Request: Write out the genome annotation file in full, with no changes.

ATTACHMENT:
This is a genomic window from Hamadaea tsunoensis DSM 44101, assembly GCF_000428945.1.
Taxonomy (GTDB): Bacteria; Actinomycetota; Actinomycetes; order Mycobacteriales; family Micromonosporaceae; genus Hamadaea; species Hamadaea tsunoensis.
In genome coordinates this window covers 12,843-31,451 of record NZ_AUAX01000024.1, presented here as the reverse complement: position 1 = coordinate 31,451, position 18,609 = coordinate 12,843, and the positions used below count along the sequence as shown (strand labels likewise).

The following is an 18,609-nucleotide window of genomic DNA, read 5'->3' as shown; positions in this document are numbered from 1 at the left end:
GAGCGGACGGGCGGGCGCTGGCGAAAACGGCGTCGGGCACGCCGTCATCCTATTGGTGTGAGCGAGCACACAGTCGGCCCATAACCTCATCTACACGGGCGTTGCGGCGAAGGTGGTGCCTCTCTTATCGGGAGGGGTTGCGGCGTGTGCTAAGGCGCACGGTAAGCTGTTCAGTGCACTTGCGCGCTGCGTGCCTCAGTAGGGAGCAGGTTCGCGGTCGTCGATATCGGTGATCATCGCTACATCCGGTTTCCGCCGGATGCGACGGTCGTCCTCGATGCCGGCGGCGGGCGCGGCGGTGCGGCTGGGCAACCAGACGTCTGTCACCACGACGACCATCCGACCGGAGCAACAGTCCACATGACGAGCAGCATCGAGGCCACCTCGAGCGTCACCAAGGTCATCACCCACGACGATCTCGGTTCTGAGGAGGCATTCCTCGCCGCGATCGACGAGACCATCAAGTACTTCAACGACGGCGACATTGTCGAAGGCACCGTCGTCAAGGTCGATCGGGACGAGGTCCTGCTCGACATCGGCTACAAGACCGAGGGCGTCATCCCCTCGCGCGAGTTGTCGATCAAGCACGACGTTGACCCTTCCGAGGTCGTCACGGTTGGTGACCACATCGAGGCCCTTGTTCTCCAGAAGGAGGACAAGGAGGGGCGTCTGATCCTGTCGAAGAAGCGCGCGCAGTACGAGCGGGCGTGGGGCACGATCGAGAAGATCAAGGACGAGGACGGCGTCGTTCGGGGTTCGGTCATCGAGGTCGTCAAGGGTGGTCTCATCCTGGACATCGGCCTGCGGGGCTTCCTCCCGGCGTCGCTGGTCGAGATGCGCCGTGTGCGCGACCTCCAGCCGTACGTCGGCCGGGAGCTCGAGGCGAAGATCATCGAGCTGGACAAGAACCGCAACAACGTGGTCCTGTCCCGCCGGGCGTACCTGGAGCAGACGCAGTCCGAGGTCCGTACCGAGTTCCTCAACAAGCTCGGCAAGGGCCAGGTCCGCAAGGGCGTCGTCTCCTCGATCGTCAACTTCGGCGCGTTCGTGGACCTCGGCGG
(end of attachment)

This is a genomic window from Hamadaea tsunoensis DSM 44101, assembly GCF_000428945.1.
Taxonomy (GTDB): Bacteria; Actinomycetota; Actinomycetes; order Mycobacteriales; family Micromonosporaceae; genus Hamadaea; species Hamadaea tsunoensis.
In genome coordinates this window covers 12,843-31,451 of record NZ_AUAX01000024.1, presented here as the reverse complement: position 1 = coordinate 31,451, position 18,609 = coordinate 12,843, and the positions used below count along the sequence as shown (strand labels likewise).

The following is an 18,609-nucleotide window of genomic DNA, read 5'->3' as shown; positions in this document are numbered from 1 at the left end:
GAGCGGACGGGCGGGCGCTGGCGAAAACGGCGTCGGGCACGCCGTCATCCTATTGGTGTGAGCGAGCACACAGTCGGCCCATAACCTCATCTACACGGGCGTTGCGGCGAAGGTGGTGCCTCTCTTATCGGGAGGGGTTGCGGCGTGTGCTAAGGCGCACGGTAAGCTGTTCAGTGCACTTGCGCGCTGCGTGCCTCAGTAGGGAGCAGGTTCGCGGTCGTCGATATCGGTGATCATCGCTACATCCGGTTTCCGCCGGATGCGACGGTCGTCCTCGATGCCGGCGGCGGGCGCGGCGGTGCGGCTGGGCAACCAGACGTCTGTCACCACGACGACCATCCGACCGGAGCAACAGTCCACATGACGAGCAGCATCGAGGCCACCTCGAGCGTCACCAAGGTCATCACCCACGACGATCTCGGTTCTGAGGAGGCATTCCTCGCCGCGATCGACGAGACCATCAAGTACTTCAACGACGGCGACATTGTCGAAGGCACCGTCGTCAAGGTCGATCGGGACGAGGTCCTGCTCGACATCGGCTACAAGACCGAGGGCGTCATCCCCTCGCGCGAGTTGTCGATCAAGCACGACGTTGACCCTTCCGAGGTCGTCACGGTTGGTGACCACATCGAGGCCCTTGTTCTCCAGAAGGAGGACAAGGAGGGGCGTCTGATCCTGTCGAAGAAGCGCGCGCAGTACGAGCGGGCGTGGGGCACGATCGAGAAGATCAAGGACGAGGACGGCGTCGTTCGGGGTTCGGTCATCGAGGTCGTCAAGGGTGGTCTCATCCTGGACATCGGCCTGCGGGGCTTCCTCCCGGCGTCGCTGGTCGAGATGCGCCGTGTGCGCGACCTCCAGCCGTACGTCGGCCGGGAGCTCGAGGCGAAGATCATCGAGCTGGACAAGAACCGCAACAACGTGGTCCTGTCCCGCCGGGCGTACCTGGAGCAGACGCAGTCCGAGGTCCGTACCGAGTTCCTCAACAAGCTCGGCAAGGGCCAGGTCCGCAAGGGCGTCGTCTCCTCGATCGTCAACTTCGGCGCGTTCGTGGACCTCGGCGG